A bit of fiction today. It’s something I started and dropped a long time ago. Do you find it interesting? Want more? As always, thanks for reading.
Jake tilted his head, staring at the painting of horses and fields of flowers, and drifted. I watched him walk away, and I let him. He could make his decisions. We didn’t need to be the hand-holding couple that was Noah and Laura, our partners in crime and purveyors of high art. He could drift off and he would return, refreshed, with a kiss to my cheek.
More than twenty minutes passed, and the crowd in the gallery thinned.
Noah and Laura discussed each painting as if it mattered, absorbing and dissecting each one. Honestly, it bored me to tears. I was back in Art History class feeling more tired than I ought to have felt at that moment.
“I’m going to search for other masterpieces,” I said.
“Oh, okay. Tully, don’t forget about us,” Laura said, offering me a token glance.
I wandered out into the main thoroughfare, and still no sign of Jake. Anxiety crept in as it usually did at this point, the point of which I felt betrayal, even though I knew the second I thought it, it was senseless exaggeration, the kind of thought process that Jake bemoaned, “You worry too much. You over think.”
The chatter of the main exhibit hushed in the background, as I milled around looking for my husband. When he wandered away like this, I tried not to take it personally. Was my company not exhilarating enough that he must leave my side at every social gathering? The truth was he didn’t like people much and being in their midst was like a small torture to him that he equated with scooping one’s eyeballs out with a spoon. The first chance he had to slip away, he usually took it, although usually I had an inkling as to where I’d find him.
This museum had more secured doors than a government building; the few doors I passed and tried were locked. Passing through long, narrow hallways, the wood floors recorded the clicks of my three-inch heels. With each click, click, I incurred a deepening pain in my toe, rubbing at the inside my shoe. This excursion to the museum needed to expire, I decided right then and there. Through each passing hallway, click, click, I felt like a rat in maze; every corner I turned I met a new hallway; the wood floor disappeared and was embellished with a padded busy maroon carpet better suited for a casino than a museum.
If it wasn’t for the recessed light, I might have tripped on the its endless design, feeling light headed as I stepped with purpose. There was possibly one alternate turn I could have made, but for the most part, I simply followed the path in front of me. I had come so far already I thought I should see the path through. Jake could be only steps away for me, for all I knew. It would be a shame to turn back now, all my effort wasted.
Clearly, I had embarked on a new territory of the museum with the exhibits behind me, although I saw no rope or security guard that might indicate its end. I saw no more golden plates inscribed with artists’ names. The ambiance had shifted to a more generic atmosphere of a hotel, with a requisite chair and lamp positioned at every corner. With more footsteps, I encountered a few potted plant until the maze seemingly ended in the form of a well-lit hallway. My eyes adjusted to stunning white walls. This must be the behind-the-scenes employee territory where they put together their glossy brochures and fine-tuned their calendars. I wondered if they ever met a living, breathing artist or if it was all dead people.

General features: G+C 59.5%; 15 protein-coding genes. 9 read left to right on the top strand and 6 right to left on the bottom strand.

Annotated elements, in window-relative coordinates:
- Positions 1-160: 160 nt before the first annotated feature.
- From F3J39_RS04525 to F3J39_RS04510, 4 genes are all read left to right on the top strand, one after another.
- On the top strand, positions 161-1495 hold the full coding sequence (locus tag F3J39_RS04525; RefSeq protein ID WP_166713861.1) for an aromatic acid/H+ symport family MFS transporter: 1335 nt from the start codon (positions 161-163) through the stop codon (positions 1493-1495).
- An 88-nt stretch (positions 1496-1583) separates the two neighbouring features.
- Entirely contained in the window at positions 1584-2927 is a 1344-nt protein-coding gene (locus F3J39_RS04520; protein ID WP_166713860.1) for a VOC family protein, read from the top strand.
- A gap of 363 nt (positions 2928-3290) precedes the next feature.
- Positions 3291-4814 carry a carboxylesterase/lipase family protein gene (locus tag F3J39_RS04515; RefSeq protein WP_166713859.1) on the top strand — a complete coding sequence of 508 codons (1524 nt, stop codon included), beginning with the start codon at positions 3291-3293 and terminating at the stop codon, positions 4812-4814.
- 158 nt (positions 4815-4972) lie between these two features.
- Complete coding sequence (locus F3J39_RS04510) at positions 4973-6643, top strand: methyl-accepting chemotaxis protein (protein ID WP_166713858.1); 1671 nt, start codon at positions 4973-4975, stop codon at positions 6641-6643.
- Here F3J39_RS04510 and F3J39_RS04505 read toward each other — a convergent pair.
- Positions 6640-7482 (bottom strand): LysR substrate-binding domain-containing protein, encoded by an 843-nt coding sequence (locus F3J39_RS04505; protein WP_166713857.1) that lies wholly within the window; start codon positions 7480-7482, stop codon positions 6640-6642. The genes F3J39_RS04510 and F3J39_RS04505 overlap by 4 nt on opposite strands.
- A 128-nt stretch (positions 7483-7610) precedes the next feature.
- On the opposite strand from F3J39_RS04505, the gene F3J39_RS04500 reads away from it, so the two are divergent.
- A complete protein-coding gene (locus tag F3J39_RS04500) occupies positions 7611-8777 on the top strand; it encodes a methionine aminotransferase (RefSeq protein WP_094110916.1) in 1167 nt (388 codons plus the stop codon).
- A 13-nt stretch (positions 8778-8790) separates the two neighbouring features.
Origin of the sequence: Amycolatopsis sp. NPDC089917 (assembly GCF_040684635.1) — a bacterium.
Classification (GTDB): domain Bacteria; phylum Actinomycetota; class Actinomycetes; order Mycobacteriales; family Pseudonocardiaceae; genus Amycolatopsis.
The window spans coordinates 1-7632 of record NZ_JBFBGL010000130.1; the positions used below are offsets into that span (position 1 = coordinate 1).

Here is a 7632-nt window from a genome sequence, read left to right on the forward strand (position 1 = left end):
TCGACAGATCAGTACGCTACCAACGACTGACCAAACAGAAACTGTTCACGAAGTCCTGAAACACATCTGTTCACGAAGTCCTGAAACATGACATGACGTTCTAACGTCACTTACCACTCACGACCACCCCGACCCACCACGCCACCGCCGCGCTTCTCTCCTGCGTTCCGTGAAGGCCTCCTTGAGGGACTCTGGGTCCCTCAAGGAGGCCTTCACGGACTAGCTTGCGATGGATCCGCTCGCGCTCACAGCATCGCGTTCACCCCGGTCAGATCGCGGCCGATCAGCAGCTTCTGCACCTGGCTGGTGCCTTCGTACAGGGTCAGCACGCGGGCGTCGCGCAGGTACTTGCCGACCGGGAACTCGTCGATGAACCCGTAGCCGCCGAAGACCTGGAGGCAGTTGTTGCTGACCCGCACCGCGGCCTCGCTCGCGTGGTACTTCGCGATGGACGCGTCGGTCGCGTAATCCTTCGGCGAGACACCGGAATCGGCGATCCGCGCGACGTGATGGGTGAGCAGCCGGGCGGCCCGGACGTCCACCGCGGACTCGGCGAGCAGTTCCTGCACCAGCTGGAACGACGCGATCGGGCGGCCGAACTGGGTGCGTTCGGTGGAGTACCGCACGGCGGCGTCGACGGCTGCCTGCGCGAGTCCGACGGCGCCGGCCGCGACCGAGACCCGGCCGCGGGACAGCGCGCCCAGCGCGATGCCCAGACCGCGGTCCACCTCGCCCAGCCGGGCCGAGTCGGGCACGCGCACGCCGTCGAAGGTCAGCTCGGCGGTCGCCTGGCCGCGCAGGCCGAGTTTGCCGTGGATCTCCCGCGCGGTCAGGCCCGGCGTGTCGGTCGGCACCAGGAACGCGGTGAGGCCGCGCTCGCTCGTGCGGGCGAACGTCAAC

“Jake, Jake,” I said. My voice echoed through the narrowing hallway with its final point up ahead fuzzy and indistinguishable from everything I had passed so far. I never would have guessed the small, neighborly museum would have so much staff, or was this storage space? I begin to think I should leave a trail of bread crumbs or anything to mark my passage, but I had nothing to work with. I had left my exhibit program on a table on one of several possible tables I had passed, up to this point.
Several doors were locked when I tried them; the door knobs tight like they hadn’t been touched in some time. I knocked on a couple of doors, knowing it was useless. It was whisper quiet, but no one whispered. No one was anywhere.
“Jake! Jake! If you can hear me….Are you there?” I whispered, then yelled.
At the end of the hallway was a greyish-blue door, heavier wood than the flimsy white doors I had been pounding on. It must be locked like all the others and felt foolish to even try it, but given that I was at the end, what I actually perceived was the end of the museum, at least in this corridor. If I had tried another corridor, who knows, but this had to be the end. It was obviously the wrong way, I had miscalculated, I was tired, but I tried it anyway.
It opened the door to a sea of darkness.
I imagined cobwebs and artwork and furniture entombed in sheets, until my feeling hands located the switch to right. Flipping it on, I saw that I was on a landing platform with only a foot around me. Two more steps and I would have fallen to my death. I shook on my spindly heels and hung on to my gasping breath.